New specialized ambulance is one-of-a-kind for possible stroke victims

Mobile stroke unit already saving lives

HOUSTON – A first of its kind ambulance in the United States, the UTHealth mobile stroke unit, in partnership with Memorial Hermann-Texas Medical Center, is now on the streets of Houston. The ambulance is sent only to medical emergencies where the patient needs immediate treatment for symptoms of a stroke.

Once on scene, Dr. James C. Grotta, director of stroke research in the Clinical Institute for Research & Innovation at Memorial Hermann-Texas Medical Center, examines the patients and quickly gets them into the specialized ambulance, where a portable CT scanner will take a picture of the patient's brain.

Within minutes, Dr. Grotta will know whether the patient will need special drugs to prevent brain damage.

"I can give the clot-busting medicine right there to dissolve the blood clot to make the patient better, or if they're having bleeding I can lower the blood pressure right away," said Dr. Grotta, M.D., director of stroke research in the Clinical Institute for Research & Innovation at Memorial Hermann-Texas Medical Center.

The mobile stroke unit has been responding to calls for about two months and already is credited with saving lives.

"I'm 30, how can I have a stroke at this time? I never thought of it," said stroke patient Maureen Osaka.

Osaka was the first patient saved by the ambulance. She's walking, speaking and living normally today. But she knew something was wrong when classic stroke symptoms began one morning.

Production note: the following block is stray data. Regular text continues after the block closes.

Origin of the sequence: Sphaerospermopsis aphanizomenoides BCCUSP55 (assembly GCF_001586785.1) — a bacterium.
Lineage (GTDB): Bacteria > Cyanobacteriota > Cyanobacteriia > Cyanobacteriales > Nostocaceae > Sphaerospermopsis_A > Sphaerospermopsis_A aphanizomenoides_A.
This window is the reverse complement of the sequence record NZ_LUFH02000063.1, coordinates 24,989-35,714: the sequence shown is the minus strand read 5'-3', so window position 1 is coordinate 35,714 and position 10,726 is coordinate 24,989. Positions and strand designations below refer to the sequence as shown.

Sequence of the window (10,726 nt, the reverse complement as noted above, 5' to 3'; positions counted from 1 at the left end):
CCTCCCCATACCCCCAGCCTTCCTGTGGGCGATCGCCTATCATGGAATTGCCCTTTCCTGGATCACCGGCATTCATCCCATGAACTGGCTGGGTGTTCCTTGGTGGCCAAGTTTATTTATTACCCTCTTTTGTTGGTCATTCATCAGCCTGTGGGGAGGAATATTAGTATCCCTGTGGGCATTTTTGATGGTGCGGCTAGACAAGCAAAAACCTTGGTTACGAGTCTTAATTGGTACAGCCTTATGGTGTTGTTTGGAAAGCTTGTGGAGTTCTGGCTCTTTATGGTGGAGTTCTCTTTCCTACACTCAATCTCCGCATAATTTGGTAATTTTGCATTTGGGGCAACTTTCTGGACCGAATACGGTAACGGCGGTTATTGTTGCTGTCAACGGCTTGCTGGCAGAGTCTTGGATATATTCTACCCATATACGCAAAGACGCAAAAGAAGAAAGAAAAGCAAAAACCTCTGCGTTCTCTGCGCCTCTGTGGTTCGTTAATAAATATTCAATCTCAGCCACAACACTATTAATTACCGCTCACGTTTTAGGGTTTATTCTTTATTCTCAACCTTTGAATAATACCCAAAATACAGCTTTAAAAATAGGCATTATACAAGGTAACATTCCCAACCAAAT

"I can't move this leg, then I feel like I am falling apart," Osaka recalled of the day she had the stroke. "I can't even raise it up, I was like, 'What is going on?'"

The mobile stroke unit rushed to her Houston home. Within minutes Osaka underwent a CT scan, confirming she was suffering a rare and fatal type of stroke.

Using web cameras, doctors back at the hospital were already making treatment plans.

"At the same time I'm on the ambulance evaluating the patient, one of my colleagues at the medical center is seeing me evaluate the patient and is making his own assessment," said Dr. Grotta.

Before the mobile stroke unit left the scene, Osaka was receiving life-saving, clot busting medicine that likely saved her life. Just days after the stroke, she was moving her left side, speaking clearly and walking on her own.

Grotta said it's crucial to know the symptoms of a stroke -- Use the FAST rule:

  • F = face -- look for signs of numbness
  • A = arm -- weakness or drifting
  • S = speech -- watch for trouble talking
  • T = time -- if you notice any of these symptoms, act fast

The quicker you get help, the better your chances are for a full recovery.